Vector Cutting is the most common application of laser machines and with 0.01mm accuracy it is easy to understand why. The laser’s computer will follow the vector line which you have drawn in the files to cut all the way through the material you have chosen: You prepare the file and we program the laser machine to the specific speeds and powers to accurately cut through the material with minimal charring and marking of the material.
Above there is an image of vector cutting from 6mm Laser Plywood and the corresponding file from which the laser machine cut it from. The amount of material which is lost from the use of cutting is minimal, but each material varies: the thicker the material, the higher the power of the laser and the slower it passes over the line, therefore more material is lost. If it is important that your parts fit together perfectly it is best to make some sample tests first.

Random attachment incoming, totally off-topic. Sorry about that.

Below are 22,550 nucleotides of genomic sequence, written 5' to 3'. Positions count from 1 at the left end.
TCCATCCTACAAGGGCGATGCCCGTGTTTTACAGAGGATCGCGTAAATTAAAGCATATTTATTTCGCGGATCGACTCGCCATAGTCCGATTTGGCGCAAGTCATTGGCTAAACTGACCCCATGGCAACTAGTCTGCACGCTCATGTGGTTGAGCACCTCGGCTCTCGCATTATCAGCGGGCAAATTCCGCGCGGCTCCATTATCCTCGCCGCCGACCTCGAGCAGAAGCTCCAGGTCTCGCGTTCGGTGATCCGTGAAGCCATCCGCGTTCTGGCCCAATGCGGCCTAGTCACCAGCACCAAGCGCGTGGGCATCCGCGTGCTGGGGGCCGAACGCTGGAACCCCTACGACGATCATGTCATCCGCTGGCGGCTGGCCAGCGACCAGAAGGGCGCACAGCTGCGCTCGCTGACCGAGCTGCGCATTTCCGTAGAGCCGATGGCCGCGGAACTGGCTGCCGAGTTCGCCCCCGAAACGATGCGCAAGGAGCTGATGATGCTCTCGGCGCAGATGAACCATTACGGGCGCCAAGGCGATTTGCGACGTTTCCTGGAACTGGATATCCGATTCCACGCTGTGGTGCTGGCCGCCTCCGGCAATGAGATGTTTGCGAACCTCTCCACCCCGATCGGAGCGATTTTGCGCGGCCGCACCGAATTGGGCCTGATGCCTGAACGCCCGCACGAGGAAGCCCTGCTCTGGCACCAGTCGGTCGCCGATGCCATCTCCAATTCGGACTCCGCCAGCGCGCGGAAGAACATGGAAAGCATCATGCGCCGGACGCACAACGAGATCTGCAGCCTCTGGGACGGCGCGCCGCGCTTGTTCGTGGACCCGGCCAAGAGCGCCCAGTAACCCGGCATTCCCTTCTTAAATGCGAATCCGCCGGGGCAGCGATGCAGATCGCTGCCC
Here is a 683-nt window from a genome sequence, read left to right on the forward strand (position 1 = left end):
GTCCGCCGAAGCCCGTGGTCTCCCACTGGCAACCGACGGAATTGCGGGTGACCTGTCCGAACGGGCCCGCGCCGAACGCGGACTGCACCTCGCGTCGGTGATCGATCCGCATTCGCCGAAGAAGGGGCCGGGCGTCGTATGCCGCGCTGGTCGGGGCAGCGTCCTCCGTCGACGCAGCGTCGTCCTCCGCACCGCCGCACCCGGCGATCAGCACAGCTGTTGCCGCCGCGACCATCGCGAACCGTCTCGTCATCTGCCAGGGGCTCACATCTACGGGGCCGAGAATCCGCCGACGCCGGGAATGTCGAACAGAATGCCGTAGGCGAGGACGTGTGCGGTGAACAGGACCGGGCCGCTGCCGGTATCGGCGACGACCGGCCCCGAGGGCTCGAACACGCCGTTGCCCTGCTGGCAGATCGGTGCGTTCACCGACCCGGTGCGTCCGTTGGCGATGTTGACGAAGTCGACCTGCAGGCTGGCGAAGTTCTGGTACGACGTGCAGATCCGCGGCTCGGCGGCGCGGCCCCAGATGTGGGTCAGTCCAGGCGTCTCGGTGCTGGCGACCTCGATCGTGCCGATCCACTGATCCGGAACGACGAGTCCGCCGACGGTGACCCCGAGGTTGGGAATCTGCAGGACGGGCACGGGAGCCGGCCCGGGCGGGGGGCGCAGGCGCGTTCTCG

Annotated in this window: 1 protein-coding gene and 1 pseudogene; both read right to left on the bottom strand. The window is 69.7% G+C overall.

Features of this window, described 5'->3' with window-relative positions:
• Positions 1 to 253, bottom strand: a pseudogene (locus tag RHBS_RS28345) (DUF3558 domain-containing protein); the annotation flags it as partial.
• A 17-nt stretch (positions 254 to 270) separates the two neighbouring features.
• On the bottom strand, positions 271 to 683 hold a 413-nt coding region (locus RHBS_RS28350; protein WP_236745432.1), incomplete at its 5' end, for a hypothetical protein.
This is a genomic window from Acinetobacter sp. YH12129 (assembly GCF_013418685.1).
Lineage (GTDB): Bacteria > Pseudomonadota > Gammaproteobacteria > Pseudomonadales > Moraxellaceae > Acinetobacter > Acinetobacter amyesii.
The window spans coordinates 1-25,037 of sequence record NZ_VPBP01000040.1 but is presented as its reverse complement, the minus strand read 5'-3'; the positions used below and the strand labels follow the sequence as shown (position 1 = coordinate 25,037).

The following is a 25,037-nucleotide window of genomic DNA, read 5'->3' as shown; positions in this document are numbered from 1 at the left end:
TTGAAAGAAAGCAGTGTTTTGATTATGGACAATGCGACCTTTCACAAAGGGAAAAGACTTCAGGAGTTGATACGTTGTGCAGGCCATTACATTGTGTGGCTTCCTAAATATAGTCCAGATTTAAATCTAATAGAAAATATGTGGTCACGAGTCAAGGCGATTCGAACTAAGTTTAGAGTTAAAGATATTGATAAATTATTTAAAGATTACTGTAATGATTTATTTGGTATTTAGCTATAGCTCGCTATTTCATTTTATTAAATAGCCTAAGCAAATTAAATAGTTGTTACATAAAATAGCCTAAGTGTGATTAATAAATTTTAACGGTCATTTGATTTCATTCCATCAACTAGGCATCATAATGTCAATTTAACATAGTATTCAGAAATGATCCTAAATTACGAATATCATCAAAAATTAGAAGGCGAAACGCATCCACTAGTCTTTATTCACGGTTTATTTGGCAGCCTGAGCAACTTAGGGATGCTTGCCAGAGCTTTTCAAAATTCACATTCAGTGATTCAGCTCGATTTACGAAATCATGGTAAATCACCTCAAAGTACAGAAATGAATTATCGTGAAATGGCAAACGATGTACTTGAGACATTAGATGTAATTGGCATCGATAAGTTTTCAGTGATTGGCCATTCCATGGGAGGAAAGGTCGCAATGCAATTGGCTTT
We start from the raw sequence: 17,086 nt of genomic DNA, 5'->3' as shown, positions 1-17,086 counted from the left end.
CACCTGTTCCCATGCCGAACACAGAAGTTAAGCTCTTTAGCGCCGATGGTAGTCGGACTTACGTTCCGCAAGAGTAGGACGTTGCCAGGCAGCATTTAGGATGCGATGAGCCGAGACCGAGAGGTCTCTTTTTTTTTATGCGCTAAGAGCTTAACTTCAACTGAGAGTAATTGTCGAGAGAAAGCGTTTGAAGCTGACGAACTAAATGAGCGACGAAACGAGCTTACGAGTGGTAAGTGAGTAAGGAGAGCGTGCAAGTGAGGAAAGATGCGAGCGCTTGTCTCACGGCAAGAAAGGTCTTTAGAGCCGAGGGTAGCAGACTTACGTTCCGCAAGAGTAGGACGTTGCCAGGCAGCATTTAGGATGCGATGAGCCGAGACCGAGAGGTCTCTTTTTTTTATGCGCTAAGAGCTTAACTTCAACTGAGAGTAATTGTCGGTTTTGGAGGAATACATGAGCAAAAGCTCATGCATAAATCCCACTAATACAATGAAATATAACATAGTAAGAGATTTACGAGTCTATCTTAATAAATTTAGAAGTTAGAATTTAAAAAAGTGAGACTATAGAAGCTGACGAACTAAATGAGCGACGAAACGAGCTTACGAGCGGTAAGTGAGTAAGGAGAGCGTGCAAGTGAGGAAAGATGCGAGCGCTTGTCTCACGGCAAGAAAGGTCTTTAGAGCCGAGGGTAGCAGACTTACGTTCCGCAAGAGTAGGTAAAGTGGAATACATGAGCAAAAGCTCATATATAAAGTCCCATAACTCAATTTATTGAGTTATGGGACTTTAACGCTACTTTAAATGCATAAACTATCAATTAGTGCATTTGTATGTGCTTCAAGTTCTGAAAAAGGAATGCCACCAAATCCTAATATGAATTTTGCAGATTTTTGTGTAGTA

A couple of pointers:
- Never use the edge of the material as a cut edge: always ensure that your designs fit within the sheet of material you are using, leaving at least 5mm on all sides to the edge, that way your designs will be as accurate as you need them to be.
- Don’t share lines between objects: make sure each shape has complete sides of its’ own: If you need four 10mm squares, leave a couple of mm gap between each of them, not connecting each of the four squares making one 40mm square with two lines splitting them into four, as diagram on right. This, again, ensures accuracy and also means that the design won’t fall through or move half way through.